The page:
More Talk With: Neil MacGregor

  • Share
  • Read Later

Marble metope from the south face of the Parthenon/circa 440 B.C. — Photo: Elgin Collection/British Museum

Let’s continue that conversation about the Elgin marbles with the director of the British Museum.

LACAYO: Your museum has repeatedly taken the position that it will not discuss even the possibility of a temporary loan of some of the marbles unless the Greek authorities will acknowledge that the Trustees of the British Museum are their lawful owners. What if the Greeks were suddenly to surprise you and do just that? Would the museum then agree to enter into some kind of talks?

MacGREGOR: No Trustees in the Anglo-Saxon legal system could lend to people who didn’t recognize their title. This is the duty of Trustees. The Trustees have always made it clear that they regard the collection as being a resource from which they like to lend and they want to lend. There are interesting examples in just the last year of loans of major parts of the collection — of Assyrian art in Shanghai, an exhibition now going to Boston, and then “Treasures of the World’s Cultures” in Taiwan and Hong Kong.

But there has never been a request [from Greece] for a time limited loan for part of the Parthenon sculptures. The Trustees have said they would not consider the removal of all the marbles at one time, just as they would not consider the removal of all the Assyrian sculptures at one time. But their position is absolutely coherent. They would consider a request, and it would then be a question of how long the request was for, whether the objects were fit to travel, all those things.

LACAYO: If the Greeks do not budge on that central question — acknowledging ownership by the Trustees, then presumably there can’t be any movement forward.

MacGREGOR: Trustees are obliged to behave in a certain way. The conversation cannot even begin until that has happened.

LACAYO: Other than conversations with Dimitrios Pandermalis, who heads the New Acropolis Museum project, have you had contacts with the Greek side on this question?

MacGREGOR: Some years ago Dr. Venizelos, who was then culture minister of Greece, came to the museum to speak to the then-chairman of the Trustees and myself. We raised the point that a precondition for a temporary loan of some objects would have to be the recognition of title. We put that to him and he then formally published a letter in the Sunday Times saying that the Greek government does not recognize that the Trustees are the legal owners. We were trying to find a middle ground on which some kind of discussion could be had, but we can’t, at the moment.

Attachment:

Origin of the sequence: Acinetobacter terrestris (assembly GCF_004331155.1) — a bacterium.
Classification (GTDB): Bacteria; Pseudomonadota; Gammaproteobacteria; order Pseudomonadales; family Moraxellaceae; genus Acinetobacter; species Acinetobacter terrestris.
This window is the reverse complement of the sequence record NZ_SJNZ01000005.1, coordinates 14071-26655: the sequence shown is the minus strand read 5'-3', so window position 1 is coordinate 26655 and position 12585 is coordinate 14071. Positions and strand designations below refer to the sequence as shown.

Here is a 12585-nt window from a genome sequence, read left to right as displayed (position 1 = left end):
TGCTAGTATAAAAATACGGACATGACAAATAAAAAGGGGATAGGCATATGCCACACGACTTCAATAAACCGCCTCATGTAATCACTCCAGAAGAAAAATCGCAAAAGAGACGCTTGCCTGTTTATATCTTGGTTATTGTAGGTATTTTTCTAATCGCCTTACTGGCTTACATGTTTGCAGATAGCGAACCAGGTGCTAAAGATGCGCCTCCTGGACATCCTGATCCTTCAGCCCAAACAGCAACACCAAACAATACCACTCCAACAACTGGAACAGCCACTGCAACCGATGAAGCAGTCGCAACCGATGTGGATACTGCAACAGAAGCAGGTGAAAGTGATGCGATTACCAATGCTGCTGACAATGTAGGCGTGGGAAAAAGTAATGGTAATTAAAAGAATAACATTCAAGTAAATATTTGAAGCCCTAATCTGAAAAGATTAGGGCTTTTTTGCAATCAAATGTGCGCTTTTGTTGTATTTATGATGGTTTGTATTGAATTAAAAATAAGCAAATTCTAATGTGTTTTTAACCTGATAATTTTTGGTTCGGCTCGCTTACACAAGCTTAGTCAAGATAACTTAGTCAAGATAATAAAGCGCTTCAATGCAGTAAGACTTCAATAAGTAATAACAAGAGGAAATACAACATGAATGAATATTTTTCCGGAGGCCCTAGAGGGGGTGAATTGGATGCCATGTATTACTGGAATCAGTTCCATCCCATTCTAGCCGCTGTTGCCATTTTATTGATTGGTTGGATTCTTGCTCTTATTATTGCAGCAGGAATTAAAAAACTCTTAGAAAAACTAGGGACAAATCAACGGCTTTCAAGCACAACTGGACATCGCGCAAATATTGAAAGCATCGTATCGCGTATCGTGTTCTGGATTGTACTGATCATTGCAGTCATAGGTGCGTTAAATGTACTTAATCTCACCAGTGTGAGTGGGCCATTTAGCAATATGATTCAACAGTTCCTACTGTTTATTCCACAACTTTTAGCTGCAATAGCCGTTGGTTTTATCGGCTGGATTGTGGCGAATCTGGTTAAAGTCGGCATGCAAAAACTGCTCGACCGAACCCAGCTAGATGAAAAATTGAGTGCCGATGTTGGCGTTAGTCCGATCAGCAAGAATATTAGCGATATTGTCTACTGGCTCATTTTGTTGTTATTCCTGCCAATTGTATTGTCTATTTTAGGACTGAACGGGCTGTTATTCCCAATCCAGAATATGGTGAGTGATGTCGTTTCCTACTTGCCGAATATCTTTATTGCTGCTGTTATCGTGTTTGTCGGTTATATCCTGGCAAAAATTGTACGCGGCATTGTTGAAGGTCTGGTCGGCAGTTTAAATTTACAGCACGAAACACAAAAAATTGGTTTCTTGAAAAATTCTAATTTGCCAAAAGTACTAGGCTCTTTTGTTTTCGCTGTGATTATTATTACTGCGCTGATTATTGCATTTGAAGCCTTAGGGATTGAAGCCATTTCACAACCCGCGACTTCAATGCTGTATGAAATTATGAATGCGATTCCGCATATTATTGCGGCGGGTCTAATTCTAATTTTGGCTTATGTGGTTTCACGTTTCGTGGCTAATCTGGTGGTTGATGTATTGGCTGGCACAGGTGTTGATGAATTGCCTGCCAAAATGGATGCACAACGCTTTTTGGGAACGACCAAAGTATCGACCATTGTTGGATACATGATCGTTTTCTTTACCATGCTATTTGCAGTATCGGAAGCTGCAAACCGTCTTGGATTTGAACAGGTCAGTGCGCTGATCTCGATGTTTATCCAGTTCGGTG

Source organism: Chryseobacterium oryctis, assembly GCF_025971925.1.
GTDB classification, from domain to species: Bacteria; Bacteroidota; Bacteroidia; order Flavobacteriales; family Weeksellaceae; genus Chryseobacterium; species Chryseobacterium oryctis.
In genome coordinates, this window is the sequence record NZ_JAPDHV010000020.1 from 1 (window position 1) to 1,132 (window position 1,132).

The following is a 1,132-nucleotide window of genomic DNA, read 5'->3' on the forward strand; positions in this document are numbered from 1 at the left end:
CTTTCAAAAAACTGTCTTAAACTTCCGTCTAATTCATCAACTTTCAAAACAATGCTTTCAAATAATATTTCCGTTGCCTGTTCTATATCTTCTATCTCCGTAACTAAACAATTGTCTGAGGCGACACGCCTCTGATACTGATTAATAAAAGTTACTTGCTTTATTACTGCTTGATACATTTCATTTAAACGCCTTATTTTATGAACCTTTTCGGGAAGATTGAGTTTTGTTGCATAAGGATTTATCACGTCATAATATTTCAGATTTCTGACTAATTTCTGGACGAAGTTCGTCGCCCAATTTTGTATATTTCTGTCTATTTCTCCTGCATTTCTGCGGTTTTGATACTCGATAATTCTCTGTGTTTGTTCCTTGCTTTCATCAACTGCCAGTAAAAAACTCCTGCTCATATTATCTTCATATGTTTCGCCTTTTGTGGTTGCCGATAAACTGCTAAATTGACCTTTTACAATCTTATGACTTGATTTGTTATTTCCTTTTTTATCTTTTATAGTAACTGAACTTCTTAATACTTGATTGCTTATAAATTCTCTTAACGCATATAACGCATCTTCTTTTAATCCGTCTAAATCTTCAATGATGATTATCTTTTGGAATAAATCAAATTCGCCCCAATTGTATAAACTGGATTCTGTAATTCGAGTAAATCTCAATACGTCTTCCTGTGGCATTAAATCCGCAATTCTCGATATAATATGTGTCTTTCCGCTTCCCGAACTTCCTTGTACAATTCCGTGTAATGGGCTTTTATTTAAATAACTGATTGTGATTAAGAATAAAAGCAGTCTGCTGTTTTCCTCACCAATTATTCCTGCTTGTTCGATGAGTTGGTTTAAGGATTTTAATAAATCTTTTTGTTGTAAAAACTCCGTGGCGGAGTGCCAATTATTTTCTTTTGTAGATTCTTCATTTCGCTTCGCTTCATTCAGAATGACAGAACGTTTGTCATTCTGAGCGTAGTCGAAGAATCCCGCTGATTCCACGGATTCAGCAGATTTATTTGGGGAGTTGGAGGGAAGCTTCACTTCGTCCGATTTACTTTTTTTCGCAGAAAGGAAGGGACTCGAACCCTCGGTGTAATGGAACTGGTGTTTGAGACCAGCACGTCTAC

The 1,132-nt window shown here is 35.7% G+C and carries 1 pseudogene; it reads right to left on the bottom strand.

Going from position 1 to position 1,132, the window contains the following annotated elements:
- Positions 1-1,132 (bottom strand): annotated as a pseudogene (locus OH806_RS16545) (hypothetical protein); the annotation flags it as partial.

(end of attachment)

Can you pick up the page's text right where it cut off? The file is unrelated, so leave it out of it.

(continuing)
LACAYO: If the Trustees agree to a loan, would there still be a role for the government in the decision? Or do the Trustees have full authority?

MacGREGOR: Yes, absolutely, just as in the American system.

LACAYO: Could the Trustees give the marbles back if it should come to that?

MacGREGOR: The Trustees are obliged to hold them. The collection is inalienable.

LACAYO: If the collection is inalienable, and you say you are looking for a way forward, does that mean that the way forward still cannot go all the way to the point of restitution?

MacGREGOR: Of transferring title? Yes. Almost every European collection is the same. The Greek collections are inalienable. It would be impossible for a Greek museum to transfer title to a British museum.

LACAYO: Couldn’t there be an act of Parliament that would change the terms of the Trusteeship? It was Parliament that created it in the first place.

MacGREGOR: It could be done, but I think Parliament is very reluctant to intervene in Trustee obligations. Those are such old and complex systems. Parliament has made it absolutely clear under every government that this is not a matter for it; this is entirely a matter for the Trustees.

LACAYO: Well if the Trusteeship obliges the Trustees to hold on to the marbles, doesn’t that mean that there could not be a return even if there were large public support for such a move?

MacGREGOR: In terms of transferring ownership, no. As the law stands now it is not possible for the Trustees to transfer ownership. That’s why, if there is to be any middle ground, any way forward, it has to be on the basis of some kind of loan.